Leaf gas exchange responses of 13 prairie grassland species to elevated CO2 and increased nitrogen supply


Author for correspondence: Tali D. Lee Tel: +1 612 624 3671 Fax: +1 612 625 5212 Email:tlee@biosci.cbs.umn.edu


  •  Leaf gas exchange responses to elevated CO2 and N are presented for 13 perennial species, representing four functional groups: C3 grasses, C4 grasses, legumes, and nonleguminous forbs. Understanding how CO2 and N effects interact is important to predict plant community response to global change.
  •  Plants were field-grown in monoculture under current ambient and elevated (560 µmol mol−1) CO2 concentrations (free-air CO2 enrichment), in combination with soil N treatments, for two growing seasons.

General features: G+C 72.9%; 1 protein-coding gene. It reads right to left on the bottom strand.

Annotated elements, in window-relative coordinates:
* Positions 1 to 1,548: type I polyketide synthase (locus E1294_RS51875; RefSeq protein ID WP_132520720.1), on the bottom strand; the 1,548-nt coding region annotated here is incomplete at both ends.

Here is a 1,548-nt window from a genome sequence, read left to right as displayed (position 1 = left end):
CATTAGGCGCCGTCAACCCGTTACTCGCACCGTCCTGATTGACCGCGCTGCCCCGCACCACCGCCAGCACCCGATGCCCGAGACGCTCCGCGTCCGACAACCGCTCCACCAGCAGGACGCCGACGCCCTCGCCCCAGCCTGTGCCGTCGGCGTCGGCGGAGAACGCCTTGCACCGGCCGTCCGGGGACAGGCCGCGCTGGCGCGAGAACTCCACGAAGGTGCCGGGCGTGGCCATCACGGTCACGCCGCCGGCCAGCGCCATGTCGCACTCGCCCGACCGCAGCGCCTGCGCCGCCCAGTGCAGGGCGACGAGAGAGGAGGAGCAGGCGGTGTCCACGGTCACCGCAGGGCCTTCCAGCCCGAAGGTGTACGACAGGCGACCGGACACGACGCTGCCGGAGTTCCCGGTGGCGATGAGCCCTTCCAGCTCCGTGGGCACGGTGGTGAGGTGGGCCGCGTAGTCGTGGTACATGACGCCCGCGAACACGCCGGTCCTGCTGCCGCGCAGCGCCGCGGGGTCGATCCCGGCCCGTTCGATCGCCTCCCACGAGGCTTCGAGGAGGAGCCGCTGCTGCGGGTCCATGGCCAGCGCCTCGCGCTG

•  All species, regardless of functional group, showed pronounced photosynthetic acclimation to elevated CO2, resulting in minimal stimulation of photosynthesis (A) averaging +15% in C3 grasses, +8% in forbs, +7% in legumes and −2% in C4 grasses. The effects of CO2 and soil N supply did not interact for any leaf traits measured. Elevated CO2 consistently decreased stomatal conductance (gs) leading to 40% increase in A/gs.
  •  This substantial acclimation of photosynthesis was greater in magnitude than in most field studies, and was associated with the combined effects of decreased gs and decreased leaf N concentrations in response to growth under elevated CO2.